PRINCETON, NJ -- When asked to rate current economic conditions, 43% of those who have already received their tax rebates rate the U.S. economy as "poor" and 18% rate it as "excellent" or "good," while 43% of those who have not received a rebate also rate the economy as "poor" and 16% rate it as "excellent" or "good."
Consumer Confidence and Tax Rebates
Based on the Economic Stimulus Bill that became law on Feb. 13, about 130 million Americans will receive an estimated $105.7 billion in tax rebates over the next several months. Of course, the idea behind this emergency legislation was to cushion American consumers against the ill effects of the current economic slowdown, bolstering their confidence and their spending. In turn, increased consumer confidence and spending would mitigate the length and depth of the economic downturn.
At this point, 28% of Americans in Gallup's daily surveys report having received their tax rebates. As noted, those who have already received their rebates rate current economic conditions essentially the same as those who have not received a rebate. Similarly, 87% of those who have already received a rebate say economic conditions in the country as a whole are getting worse, not better, while 86% of those who have not received a rebate hold this same view.
Worry About Money and Tax Rebates
As is the case with overall consumer confidence, the tax rebates seem to have done little to relieve consumers' worries about their own financial situations. When asked if they "worried about money yesterday," 9% of those who have already received their rebates stated that they were very worried, and 25% said they were somewhat worried. Among those who had not received a rebate, the results were essentially the same, with 11% saying they were very worried and 25% somewhat worried about money the day before the survey.
Australian consumer confidence increased in May from a 15-year low after the government announced record income-tax cuts, according to a Westpac Banking Corp. and Melbourne Institute survey. While economists in Australia were disappointed in the size of the bounce in sentiment the tax cuts got in their country, U.S. economists, policymakers, and politicians may be even more troubled by the minimal impact of the 2008 tax rebates on consumer confidence.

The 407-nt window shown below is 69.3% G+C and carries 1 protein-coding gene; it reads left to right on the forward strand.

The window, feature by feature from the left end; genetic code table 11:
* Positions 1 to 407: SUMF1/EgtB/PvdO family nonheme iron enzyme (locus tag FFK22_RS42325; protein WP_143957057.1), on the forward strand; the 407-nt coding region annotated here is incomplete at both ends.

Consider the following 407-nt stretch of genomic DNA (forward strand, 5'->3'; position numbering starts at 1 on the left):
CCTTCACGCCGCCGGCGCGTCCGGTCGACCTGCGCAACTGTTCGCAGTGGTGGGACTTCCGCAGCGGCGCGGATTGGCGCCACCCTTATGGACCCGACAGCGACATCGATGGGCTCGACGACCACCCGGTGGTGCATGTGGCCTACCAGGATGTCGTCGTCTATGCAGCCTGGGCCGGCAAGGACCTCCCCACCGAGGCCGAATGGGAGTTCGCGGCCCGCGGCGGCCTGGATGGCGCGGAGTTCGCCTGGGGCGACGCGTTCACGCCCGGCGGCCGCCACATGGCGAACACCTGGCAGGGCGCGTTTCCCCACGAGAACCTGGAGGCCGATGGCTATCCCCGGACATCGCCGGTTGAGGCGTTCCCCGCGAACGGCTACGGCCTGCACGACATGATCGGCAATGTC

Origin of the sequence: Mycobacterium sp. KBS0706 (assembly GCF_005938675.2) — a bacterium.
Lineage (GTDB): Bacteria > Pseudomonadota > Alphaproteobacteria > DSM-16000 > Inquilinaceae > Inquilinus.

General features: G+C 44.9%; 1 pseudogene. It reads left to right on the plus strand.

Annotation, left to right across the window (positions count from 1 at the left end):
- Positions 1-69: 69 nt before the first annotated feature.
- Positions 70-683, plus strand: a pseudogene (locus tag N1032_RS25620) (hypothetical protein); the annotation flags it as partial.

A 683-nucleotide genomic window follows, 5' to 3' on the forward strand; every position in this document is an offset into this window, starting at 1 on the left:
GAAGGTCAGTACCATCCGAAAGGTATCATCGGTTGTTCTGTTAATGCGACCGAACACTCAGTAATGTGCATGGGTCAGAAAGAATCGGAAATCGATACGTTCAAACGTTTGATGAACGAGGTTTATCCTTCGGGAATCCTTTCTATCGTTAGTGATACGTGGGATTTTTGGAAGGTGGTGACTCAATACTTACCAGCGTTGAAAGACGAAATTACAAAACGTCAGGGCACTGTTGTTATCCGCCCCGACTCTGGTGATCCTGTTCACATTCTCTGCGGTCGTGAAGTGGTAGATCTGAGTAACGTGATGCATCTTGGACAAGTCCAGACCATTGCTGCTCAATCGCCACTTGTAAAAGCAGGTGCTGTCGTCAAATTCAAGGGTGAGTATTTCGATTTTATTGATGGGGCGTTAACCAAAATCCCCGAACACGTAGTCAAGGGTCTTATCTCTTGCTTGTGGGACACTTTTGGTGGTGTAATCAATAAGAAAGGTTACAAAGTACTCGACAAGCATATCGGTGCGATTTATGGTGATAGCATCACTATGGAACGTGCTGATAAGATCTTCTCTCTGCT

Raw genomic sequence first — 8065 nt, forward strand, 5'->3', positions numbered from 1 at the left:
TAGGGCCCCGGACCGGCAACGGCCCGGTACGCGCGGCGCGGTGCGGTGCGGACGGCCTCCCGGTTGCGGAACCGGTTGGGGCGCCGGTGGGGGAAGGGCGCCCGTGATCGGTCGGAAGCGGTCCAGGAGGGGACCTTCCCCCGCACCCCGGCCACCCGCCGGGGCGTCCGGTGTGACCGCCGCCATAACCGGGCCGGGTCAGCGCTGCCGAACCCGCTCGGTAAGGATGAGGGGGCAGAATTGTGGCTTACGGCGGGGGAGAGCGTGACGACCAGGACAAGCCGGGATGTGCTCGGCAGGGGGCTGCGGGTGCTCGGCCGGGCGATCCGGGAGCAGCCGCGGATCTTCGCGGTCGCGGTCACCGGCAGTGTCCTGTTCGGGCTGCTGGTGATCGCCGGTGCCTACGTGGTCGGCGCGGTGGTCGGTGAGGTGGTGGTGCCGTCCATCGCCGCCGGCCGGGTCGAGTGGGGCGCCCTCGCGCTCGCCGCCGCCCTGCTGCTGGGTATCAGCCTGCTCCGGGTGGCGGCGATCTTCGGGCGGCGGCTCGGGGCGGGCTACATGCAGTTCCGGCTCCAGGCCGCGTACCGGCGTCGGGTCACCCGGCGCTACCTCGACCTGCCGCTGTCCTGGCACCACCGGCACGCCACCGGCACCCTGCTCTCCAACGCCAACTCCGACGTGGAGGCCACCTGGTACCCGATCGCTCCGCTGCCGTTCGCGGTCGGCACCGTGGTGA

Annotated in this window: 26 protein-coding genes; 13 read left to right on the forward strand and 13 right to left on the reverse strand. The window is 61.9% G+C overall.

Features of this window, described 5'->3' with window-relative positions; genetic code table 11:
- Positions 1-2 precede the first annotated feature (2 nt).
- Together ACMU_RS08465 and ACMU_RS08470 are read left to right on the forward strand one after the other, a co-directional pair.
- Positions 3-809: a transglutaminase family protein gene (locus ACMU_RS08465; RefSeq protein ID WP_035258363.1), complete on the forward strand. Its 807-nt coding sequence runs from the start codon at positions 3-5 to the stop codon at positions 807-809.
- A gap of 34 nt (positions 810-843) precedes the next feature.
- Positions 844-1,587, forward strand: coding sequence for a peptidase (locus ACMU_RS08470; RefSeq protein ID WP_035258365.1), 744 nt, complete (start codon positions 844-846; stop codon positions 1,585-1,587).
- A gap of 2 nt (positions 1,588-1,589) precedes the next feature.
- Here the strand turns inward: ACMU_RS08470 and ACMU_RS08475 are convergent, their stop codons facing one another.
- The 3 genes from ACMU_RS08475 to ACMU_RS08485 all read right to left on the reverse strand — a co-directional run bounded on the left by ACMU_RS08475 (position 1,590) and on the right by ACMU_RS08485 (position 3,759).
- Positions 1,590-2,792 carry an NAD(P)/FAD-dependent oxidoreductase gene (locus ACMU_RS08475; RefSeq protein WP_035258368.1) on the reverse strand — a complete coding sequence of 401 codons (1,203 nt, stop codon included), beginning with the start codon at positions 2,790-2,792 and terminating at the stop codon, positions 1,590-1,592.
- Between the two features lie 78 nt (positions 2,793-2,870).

Of course, the most anticipated and direct impact of the current tax rebates is an increase in consumer spending. In this regard, the National Retail Federation projects that about 40% of consumers will actually spend their rebates, pumping about $42 billion of added spending into the economy. It also suggests that much of this additional spending will go to gas, food, and healthcare expenditures.
Gallup's survey results suggest that the stimulative effect of the tax rebates is likely to be limited to its direct spending aspects, at best. There seems to be little likelihood that the tax rebates will stimulate added non-rebate-related consumer spending, because they really don't seem to be cheering up consumers. In fact, given the current consumer mood, it would be possible to argue that consumers will actually spend less of their rebates than estimated, but that seems doubtful given today's rising prices for essentials.
Gallup is interviewing no fewer than 1,000 U.S. adults nationwide each day during 2008. The rebate and economic questions analyzed in this report are based on combined data of more than 9,427 interviews from May 1-19, 2008. For results based on this sample, the maximum margin of sampling error is ±1 percentage point.
Interviews are conducted with respondents on land-line telephones (for respondents with a land-line telephone) and cellular phones (for respondents who are cell-phone only).
In addition to sampling error, question wording and practical difficulties in conducting surveys can introduce error or bias into the findings of public opinion polls.
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